In 1965, The Gambia achieved independence and joined the Commonwealth (from which it withdrew in 2013). Its capital, Bathurst, was re-named Banjul in 1973. The British Admiralty had occupied some sites near Cape St. Mary, west of Banjul, since the First World War when it had built in 1915 a Naval Wireless Station and supporting facilities for its dozen or so staff (whose officer-in-charge was a naval staff surgeon). Although the masts were taken down in 1937, the War Office held on to some land in Fajara, the district just south-west of Cape Point, until independence, when some of it was made available for the high commission’s accommodation.
The high commission offices were in leased space at 78 Wellington Street, a four-storey block of flats, from 1965 until 1977. The intention was that this arrangement should only last until new offices could be built on a site on Independence Drive, formerly Clifton Road, that was earmarked in 1965 and granted free of charge on a 99-year lease by the Gambian government in 1972. Funds, however, could not be found to construct the offices in the mid-1970s, the scheme was abandoned and the site returned.
The Ministry of Public Building and Works leased the site at 38 Fajara for 99 years in 1965 and in 1967 erected on it a prefabricated bungalow, Bray House, for the head of chancery at a cost of £25,000. In 1972, the Ministry bought, for £65,000, from the United Africa Company, who were pulling out of Bathurst, a cluster of four houses adjacent to Bray House to form a residential compound for high commission staff at 38 Fajara (now 48-54 Atlantic Road). Of these, Palm House, formerly the manager’s house, was identified as a temporary residence if the permanent one was to be rebuilt. The other three houses, Yare, Bottomley and Ogden Houses, were progressively occupied by staff. Ogden House was converted for the high commission offices to move into (from 78 Wellington Street) in 1977. Bray House later became the visa section offices.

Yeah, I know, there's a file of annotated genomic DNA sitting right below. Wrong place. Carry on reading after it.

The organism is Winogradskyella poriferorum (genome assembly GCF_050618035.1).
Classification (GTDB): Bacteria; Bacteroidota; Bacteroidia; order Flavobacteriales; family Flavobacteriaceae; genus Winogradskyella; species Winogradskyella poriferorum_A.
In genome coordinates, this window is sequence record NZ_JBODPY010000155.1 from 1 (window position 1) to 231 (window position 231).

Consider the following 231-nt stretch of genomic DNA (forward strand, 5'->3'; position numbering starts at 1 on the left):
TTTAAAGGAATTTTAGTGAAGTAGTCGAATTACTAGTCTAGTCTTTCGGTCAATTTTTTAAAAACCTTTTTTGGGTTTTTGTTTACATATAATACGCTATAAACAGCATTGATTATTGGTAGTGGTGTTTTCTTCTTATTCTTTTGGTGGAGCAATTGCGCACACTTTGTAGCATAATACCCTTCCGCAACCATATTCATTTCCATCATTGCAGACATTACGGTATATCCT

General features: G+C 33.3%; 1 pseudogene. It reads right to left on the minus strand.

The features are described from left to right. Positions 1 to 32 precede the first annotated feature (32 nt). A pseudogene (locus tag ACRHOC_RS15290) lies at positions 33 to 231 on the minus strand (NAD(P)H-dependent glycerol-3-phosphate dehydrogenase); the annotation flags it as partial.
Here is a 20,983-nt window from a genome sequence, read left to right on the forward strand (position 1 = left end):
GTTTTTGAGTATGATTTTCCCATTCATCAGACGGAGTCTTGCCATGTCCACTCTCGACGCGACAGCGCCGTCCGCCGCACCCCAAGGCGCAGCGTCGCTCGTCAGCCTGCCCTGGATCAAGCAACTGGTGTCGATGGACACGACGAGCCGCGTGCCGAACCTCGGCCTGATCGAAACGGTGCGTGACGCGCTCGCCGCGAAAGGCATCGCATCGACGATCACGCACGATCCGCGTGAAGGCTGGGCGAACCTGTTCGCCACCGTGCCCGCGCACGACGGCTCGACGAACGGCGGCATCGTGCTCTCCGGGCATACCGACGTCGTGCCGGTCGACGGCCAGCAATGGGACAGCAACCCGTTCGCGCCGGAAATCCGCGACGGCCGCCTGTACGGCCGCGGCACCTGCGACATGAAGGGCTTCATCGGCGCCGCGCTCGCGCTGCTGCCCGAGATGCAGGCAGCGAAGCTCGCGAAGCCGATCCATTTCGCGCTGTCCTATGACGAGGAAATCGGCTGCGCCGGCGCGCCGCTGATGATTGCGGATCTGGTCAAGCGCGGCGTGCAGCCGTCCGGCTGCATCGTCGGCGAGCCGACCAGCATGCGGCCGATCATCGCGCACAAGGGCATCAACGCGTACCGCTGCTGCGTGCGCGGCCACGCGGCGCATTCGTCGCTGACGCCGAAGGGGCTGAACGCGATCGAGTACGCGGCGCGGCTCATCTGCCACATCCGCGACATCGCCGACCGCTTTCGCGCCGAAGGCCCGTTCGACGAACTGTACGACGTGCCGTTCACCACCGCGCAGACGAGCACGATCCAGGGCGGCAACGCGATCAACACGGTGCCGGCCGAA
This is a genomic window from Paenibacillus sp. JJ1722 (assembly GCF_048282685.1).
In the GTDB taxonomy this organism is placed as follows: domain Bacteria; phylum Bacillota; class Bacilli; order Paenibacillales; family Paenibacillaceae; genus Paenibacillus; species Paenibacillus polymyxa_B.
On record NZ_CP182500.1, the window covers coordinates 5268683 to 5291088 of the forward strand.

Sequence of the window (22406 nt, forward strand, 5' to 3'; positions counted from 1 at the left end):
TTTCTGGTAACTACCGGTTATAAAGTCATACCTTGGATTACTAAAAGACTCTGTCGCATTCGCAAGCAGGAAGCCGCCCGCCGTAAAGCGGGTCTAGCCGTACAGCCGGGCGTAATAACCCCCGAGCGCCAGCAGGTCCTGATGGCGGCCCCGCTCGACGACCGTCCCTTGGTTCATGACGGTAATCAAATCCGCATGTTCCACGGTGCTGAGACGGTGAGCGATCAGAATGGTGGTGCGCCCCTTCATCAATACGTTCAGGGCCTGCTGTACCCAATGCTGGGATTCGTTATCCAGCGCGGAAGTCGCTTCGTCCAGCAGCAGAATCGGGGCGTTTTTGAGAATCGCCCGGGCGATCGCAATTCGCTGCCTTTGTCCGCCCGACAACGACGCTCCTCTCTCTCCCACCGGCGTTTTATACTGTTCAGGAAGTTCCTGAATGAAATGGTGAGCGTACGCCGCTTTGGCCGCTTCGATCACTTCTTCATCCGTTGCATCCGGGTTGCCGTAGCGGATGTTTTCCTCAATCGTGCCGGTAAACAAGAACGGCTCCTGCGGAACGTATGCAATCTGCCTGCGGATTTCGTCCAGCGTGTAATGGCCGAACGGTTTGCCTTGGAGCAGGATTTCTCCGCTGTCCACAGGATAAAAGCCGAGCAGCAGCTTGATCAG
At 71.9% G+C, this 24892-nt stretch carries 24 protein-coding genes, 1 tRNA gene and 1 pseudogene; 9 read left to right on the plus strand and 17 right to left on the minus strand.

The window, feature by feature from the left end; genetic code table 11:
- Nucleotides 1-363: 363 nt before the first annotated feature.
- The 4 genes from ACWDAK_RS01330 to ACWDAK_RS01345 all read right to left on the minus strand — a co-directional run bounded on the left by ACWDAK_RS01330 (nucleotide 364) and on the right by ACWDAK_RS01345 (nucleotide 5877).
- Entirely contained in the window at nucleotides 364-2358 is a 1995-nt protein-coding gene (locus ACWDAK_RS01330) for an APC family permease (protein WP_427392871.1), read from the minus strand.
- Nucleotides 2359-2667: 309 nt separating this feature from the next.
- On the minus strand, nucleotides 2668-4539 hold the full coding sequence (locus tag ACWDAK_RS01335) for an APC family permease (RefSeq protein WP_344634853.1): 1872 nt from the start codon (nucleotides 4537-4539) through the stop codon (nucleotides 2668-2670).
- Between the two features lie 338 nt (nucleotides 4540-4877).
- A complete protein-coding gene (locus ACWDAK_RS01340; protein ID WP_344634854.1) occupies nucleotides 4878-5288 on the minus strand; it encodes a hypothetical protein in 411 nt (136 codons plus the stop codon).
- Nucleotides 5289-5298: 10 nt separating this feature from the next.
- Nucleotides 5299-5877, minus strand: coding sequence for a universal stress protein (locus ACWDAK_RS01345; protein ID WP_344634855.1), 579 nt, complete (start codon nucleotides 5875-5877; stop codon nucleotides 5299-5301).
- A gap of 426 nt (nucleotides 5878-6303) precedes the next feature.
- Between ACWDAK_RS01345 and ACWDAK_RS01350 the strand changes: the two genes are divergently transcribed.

Admiralty House, now 126 Atlantic Road, was leased in Fajara, with about 0.6 hectare of ground, from the Gambian government for 99 years from 1965 at nominal ground rent. It was the best house available but was not expected to be a satisfactory long term residence, despite thorough ingoings. Nevertheless, it remains the residence.
The house was steel-framed and expensively built, at £12,000, in 1920-21 to house the Royal Navy staff surgeon in charge of the wireless station, whose huts were by then unacceptably unhealthy. The wireless station was closed down, except for keeping the gear in order in case of emergency, only months after the house was completed. The Admiralty, after extensive argument with the governor, leased the house to the colonial government for a peppercorn rent in return for its being properly maintained. It was subsequently occupied by the director of agriculture, succeeded in the 1930s by the commissioner of Kombo Province. The Admiralty sold it to the colonial government for £350 in 1934 after the wireless station finally closed.
D F B Le Breton, high commissioner 1981-4, researched the history of the residence in the Gambia National Archives and summarised his findings in an unpublished 1984 FCO typescript History of ‘Admiralty House’, Cape St. Mary, British High Commissioner’s Residence, The Gambia.